Physical Quantities and Units

Another very common problem in scientific applications is the proper treatment of units. At the current stage, \tensorics{} currently uses internally an external library for this purpose (JScience \cite{jscience}). However, as this library is not actively maintained anymore, it is foreseen to replace this implementation either by a different library or an internal implementation of physical quantities.

For this reason, \tensorics{} already provides its own abstraction of units. A physical unit is represented by the class \code{Unit} and a value-unit pair is represented by the class \code{QuantifiedValue}. Factory methods for quantified values are available in the \code{Tensorics} class. Convenience overrides are provided which support both \tensorics{} internal unit objects and JScience instances of units. Operations are available in the support classes for the corresponding value types, like for doubles e.g. in the class \code{TensoricDoubles}. With this, operations like the following are possible:

QuantifiedValue<Double> distance = Tensorics.quantityOf(10.0, SI.METER);

QuantifiedValue<Double> time = Tensorics.quantityOf(5.0, SI.SECOND);

QuantifiedValue<Double> speed = calculate(distance).dividedBy(time);
/* results in 2 m/s */

Double value = speed.value(); // 2.0
Unit unit = speed.unit(); // m/s

Also support methods to work with tensors of quantified values are provided, e.g.:

Tensor<QuantifiedValue<Double>> measurement;
Tensor<QuantifiedValue<Double>> reference;
/* construction omitted */

Tensor<QuantifiedValue<Double>> difference = calculate(measurement).minus(reference);

Error and Validity Propagation

Especially when using tensors for measured values, it is important to understand the errors after a series of calculations. Further, it is can be that individual points in a tensor contain invalid data. It then makes no sense to do calculations with them. \Tensorics{} provides dedicated mechanisms for this cases. The \code{QuantifiedValue}s contain two additional fields: a (boolean) validity flag and an optional value for an error (uncertainty). All the operations on quantified values (and on tensors of quantified values) take this fields into account. The exact behavior can again be configured by the use of explicit strategies. The defaults are: --- * If an invalid value is used in a calculation, then the resulting value will be invalid. * The values involved in the calculations will be treated as independent variables and the error is propagated to the resulting value accordingly \cite{error-propagation-wikipedia}. ---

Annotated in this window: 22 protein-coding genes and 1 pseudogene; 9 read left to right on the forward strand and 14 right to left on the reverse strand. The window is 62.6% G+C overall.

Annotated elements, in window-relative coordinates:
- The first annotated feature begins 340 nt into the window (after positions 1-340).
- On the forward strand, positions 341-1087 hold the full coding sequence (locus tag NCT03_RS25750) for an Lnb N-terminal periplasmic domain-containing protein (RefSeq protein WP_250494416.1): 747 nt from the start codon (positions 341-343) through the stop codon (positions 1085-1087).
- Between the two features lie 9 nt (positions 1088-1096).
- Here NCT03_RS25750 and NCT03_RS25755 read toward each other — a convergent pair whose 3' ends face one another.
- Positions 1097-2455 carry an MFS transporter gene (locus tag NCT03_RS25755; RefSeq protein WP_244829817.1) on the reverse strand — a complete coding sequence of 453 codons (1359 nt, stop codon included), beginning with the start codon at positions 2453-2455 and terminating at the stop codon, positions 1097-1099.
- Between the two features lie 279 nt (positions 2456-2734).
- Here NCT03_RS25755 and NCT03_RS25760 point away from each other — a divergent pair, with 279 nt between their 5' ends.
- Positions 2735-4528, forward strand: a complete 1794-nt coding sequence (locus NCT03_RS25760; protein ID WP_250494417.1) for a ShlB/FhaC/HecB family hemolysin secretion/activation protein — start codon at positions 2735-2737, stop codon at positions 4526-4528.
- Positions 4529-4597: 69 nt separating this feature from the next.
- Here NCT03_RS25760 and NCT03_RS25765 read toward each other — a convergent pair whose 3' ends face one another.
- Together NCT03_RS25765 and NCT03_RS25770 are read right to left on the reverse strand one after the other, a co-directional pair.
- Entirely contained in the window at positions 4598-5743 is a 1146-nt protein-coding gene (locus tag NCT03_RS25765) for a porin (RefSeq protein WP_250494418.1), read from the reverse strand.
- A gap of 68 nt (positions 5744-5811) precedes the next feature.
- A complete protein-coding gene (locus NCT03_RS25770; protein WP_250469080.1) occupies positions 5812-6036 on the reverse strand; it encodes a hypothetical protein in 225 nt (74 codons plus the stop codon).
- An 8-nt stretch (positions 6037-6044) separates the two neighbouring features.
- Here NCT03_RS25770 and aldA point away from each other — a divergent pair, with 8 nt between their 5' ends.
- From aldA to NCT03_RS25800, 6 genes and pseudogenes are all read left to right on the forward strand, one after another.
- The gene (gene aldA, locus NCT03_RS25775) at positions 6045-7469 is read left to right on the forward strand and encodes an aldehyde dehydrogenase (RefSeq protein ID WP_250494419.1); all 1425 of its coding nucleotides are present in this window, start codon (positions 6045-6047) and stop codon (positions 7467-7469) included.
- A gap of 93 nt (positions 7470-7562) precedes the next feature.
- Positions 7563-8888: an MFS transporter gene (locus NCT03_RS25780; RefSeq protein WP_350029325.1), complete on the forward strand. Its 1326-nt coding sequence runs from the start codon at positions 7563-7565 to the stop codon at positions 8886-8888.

Comparisons between quantities take into account their associated errors assuming Gaussian statistics. The confidence level is 95\% unless specified otherwise. This allows to conveniently check if a quantity is significantly less, equal, or greater than another. For example, $90 \pm 1 \mathrm{m}$ is significantly less than $100 \pm 10 \mathrm{m}$ at a confidence level of 68\% but not at 95\%.

QuantifiedValue<Double> q90pm1 = quantityOf(90.0, METER).withError(1.0);
QuantifiedValue<Double> q100pm10 = quantityOf(100.0, METER).withError(10.0);

/* false at 95% confidence (default): */

/* true at 68% confidence: */

Tensorbacked Domain Objects

While working with tensors gives all the flexibility of transformations and calculations, very often it is desirable to give more meaning to objects. Usually one would create dedicated domain objects in these cases. However, this would mean giving up all the convenient support methods. To combine the best of both approaches, \tensorics{} provides a built-in mechanism for creating domain objects which wrap tensors inside and allow almost the same calculations and transformations as plain tensors. These objects are called \code{Tensorbacked}s and can be defined by the user as required. The simplest way to do so is to inherit from \code{AbstractTensorbacked}. An important property of tensorbacked objects is that each of them has a fixed set of dimensions, which are defined through the dedicated annotation \code{@Dimensions}. For example, if one would like to define some domain object that contains temperatures, one could do so by

@Dimensions({Time.class, City.class})
public class TemperatureMap
    extends AbstractTensorbacked<Double> {
    /* empty (except a constructor) */

Instances of these classes can then be created using simply an existing tensor or a builder. Calculations can be performed like with bare tensors.

TemperatureMap measured = Tensorics.construct(TemperatureMap.class).from(degrees);

TemperatureMap reference = Tensorics
      .put(at(SF, T1), 10.0)

TemperatureMap diff = DoubleTensorics.calculate(measured).minus(reference);

When using a builder, the dimensions do not have to be given explicitly, as they are already defined through the annotation.

Expression Language

All the examples in the previous sections described directly Java executable code. In addition to this, \tensorics{} provides a Java internal domain specific language (DSL) to only describe calculation steps using the same operations as described before. This DSL does not directly execute the calculations, but instead creates an expression tree, which can be evaluated (resolved) in a separate step. Since these expressions can be resolved in different contexts, this can e.g. be used for subscription based online evaluation (e.g. processing data from devices) or processing logged data. This expression language is one of the cornerstones of a recently developed online analysis framework. More details can be found in the corresponding publication \cite{analysis-framework}.

Last build: 2019-07-30 00:16:37 CEST